Federal law still considers marijuana as a dangerous drug, so prosecutors could easily bring drug-trafficking charges against anyone whose salary is paid by taxes collected on legal marijuana sales.
DENVER-- Every time he goes to work, Harvard-trained lawyer Andrew Freedman faces federal prosecution thanks to the source of his paycheck: Colorado's burgeoning marijuana industry.
Freedman, the governor's chief marijuana adviser, faces prison time if federal prosecutors decide to step in. That's because federal law still considers marijuana as dangerous as heroin or cocaine, and prosecutors could easily bring drug-trafficking charges if they choose. Freedman's salary is paid by the taxes collected on legal marijuana sales.
"I'm in murky territory every day," Freedman said.
He's not alone.
Tens of thousands of marijuana growers, bud tenders, edibles makers, store owners and couriers working in Colorado and Washington and any of the other 21 states and the District of Columbia that have legalized recreational or medical marijuana face the same penalties.
The risk is even greater for dozens of former cops and soldiers working as armed guards in the marijuana industry because federal drug-trafficking laws prescribe far stiffer penalties for anyone using a firearm while handling drugs and money. Several of the guards interviewed by USA TODAY say they chose to work for Blue Line acknowledged the legal risks they're taking, but said it was safer than being shot at by insurgents or dealing with violent criminals daily.
So far federal prosecutors have held off bringing charges against security firms protecting and servicing the marijuana industry, even though they're aware of the flagrant violations. USA TODAY in July published numerous photos of a Colorado-based security-firm workers carrying pot, cash and weapons -- photos federal agents and prosecutors confirm they saw.
The situation highlights the tenuous balance federal prosecutors strike as they monitor the sale of legalized marijuana. Marijuana remains illegal at the federal level, even though voters in Colorado and Washington have allowed adults to possess and consume it for fun. Federal officials say they're trying to balance state law while keeping pot out of the hands of kids and profits away from drug cartels.
Marijuana-industry workers acknowledge the risks they're taking, but say they're assuming federal prosecutors will leave them alone as long as they keep to the strictest interpretation of the state law.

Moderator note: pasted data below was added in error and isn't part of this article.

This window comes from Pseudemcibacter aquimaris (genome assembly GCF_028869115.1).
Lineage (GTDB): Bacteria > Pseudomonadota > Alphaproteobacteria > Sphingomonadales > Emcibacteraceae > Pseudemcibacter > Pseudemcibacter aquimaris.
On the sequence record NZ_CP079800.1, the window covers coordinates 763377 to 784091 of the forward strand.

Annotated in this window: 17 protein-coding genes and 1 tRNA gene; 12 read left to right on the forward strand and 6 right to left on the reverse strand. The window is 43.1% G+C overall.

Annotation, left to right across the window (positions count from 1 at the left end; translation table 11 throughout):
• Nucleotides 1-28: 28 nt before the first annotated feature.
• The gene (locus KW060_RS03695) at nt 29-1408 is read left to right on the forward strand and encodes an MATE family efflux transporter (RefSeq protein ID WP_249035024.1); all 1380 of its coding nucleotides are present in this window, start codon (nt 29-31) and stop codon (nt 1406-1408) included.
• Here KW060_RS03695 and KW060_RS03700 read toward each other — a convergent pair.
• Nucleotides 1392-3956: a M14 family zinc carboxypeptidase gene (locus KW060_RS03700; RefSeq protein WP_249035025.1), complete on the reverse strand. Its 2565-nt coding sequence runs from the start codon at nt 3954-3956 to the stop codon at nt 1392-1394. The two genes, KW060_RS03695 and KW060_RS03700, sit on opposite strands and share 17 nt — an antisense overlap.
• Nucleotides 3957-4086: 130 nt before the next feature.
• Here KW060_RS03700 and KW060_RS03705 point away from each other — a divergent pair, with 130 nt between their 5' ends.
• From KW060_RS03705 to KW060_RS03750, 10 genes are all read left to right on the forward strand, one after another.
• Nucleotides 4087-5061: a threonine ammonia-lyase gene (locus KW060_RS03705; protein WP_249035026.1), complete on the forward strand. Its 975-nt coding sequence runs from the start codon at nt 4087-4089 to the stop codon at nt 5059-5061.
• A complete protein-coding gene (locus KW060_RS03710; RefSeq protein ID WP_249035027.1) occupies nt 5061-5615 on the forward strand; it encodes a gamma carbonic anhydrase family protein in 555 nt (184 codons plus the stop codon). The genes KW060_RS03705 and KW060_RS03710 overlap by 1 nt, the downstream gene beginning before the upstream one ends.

"If you touch the product, then you're at risk for federal prosecution," said Michael Jerome, a spokesman for Blue Line Protection Group, which provides armed guards to transport marijuana and cash for pot-shop owners. "That's why we're trying to make it safe and legitimate and responsible, so we can respect the wishes of the voters of the state of Colorado and keep the federal government out of it."
Blue Line, like many of the approximately 100 other security firms, explains the situation to new hires in the several states it operates. Pay for a Blue Line store guard starts at $13 an hour, but can go up rapidly based on assignments, like cash transport and management, that only workers with extensive prior experience can snag. For former soldiers, in particular, working for Blue Line is a way to acclimate to civilian life and build a resume.
"We don't keep any secrets from prospective employees, because we don't want them to get into a situation they'll regret in the future or that will get them into potential legal problems," Jerome said. "But if enough states come online, then the hope is that the feds will finally change the legal standards related to marijuana; or, at the very least, there will be so many people operating in the lawful state industries that any federal enforcement action would be met with huge public backlash and potential legal action from the states."
The federal government's actions are guided generally by what's known as the Cole Memo, issued in 2013 by Deputy U.S. Attorney General James Cole. The memo notes that while Congress has decreed that marijuana is a "dangerous drug," the federal Department of Justice has limited resources and would prioritize enforcement efforts away from states that have created frameworks for legal marijuana.
In Colorado, U.S. Attorney John Walsh's office has generally avoided wading into the state's legalized marijuana marketplace, even though every grower, store owner, store clerk and purchaser is violating federal marijuana laws. Walsh did not respond to a request for an interview on the topic, and his staff in a statement said they are "constantly assessing where our limited federal law enforcement resources are best used…"
Arguing that paying pot taxes is tantamount to self-incrimination, one Colorado attorney and marijuana advocate has sued the state over tax payments he says are illegal. Rob Corry, a longtime pro-marijuana crusader, acknowledges that his lawsuit has the potential to force the collapse of Colorado's legal marijuana industry if a judge strikes down the taxation system. The lawsuit is ongoing.
"There can be no possible scenario where a person paying said marijuana-specific taxes can also be in full compliance with federal law, related to the activities upon which the taxes are paid," the suit argues.
Other federal officials say the recognize the conundrum created by the conflict between state and federal laws, but say the fact marijuana remains federally illegal is no surprise to anyone.
"When you go into the business, and you know it's federally illegal, you're taking your chances," said Tom Gorman, who runs the federally funded Rocky Mountain High Intensity Drug Trafficking Area task force. "That's the problem when the state legalizes something that remains illegal at the federal level."